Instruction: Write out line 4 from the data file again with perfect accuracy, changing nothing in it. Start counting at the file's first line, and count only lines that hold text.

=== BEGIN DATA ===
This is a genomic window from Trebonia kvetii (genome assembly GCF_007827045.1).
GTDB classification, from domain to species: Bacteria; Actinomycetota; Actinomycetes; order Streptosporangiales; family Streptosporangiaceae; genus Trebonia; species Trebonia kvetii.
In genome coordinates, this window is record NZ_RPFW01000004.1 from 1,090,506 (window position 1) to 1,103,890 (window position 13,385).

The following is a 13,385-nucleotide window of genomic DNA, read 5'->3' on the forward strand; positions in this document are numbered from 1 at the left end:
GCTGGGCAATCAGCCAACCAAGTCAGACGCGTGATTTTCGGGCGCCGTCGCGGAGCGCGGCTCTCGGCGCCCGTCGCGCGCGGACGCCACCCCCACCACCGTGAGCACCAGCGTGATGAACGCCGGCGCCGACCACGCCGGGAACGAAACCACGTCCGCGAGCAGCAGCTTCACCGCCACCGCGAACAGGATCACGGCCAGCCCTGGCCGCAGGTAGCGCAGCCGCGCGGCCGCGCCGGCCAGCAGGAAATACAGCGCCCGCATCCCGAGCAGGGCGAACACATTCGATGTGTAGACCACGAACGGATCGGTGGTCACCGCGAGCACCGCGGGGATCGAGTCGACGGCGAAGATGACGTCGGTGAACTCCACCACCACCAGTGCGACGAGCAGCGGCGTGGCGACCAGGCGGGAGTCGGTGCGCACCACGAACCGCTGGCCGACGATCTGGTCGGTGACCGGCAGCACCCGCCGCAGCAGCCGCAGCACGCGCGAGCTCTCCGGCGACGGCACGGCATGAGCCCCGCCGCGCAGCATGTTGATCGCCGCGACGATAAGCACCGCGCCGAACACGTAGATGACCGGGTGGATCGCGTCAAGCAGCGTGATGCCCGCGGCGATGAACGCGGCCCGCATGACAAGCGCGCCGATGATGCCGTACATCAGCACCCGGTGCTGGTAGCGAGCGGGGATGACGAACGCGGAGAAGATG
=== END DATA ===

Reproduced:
The following is a 13,385-nucleotide window of genomic DNA, read 5'->3' on the forward strand; positions in this document are numbered from 1 at the left end: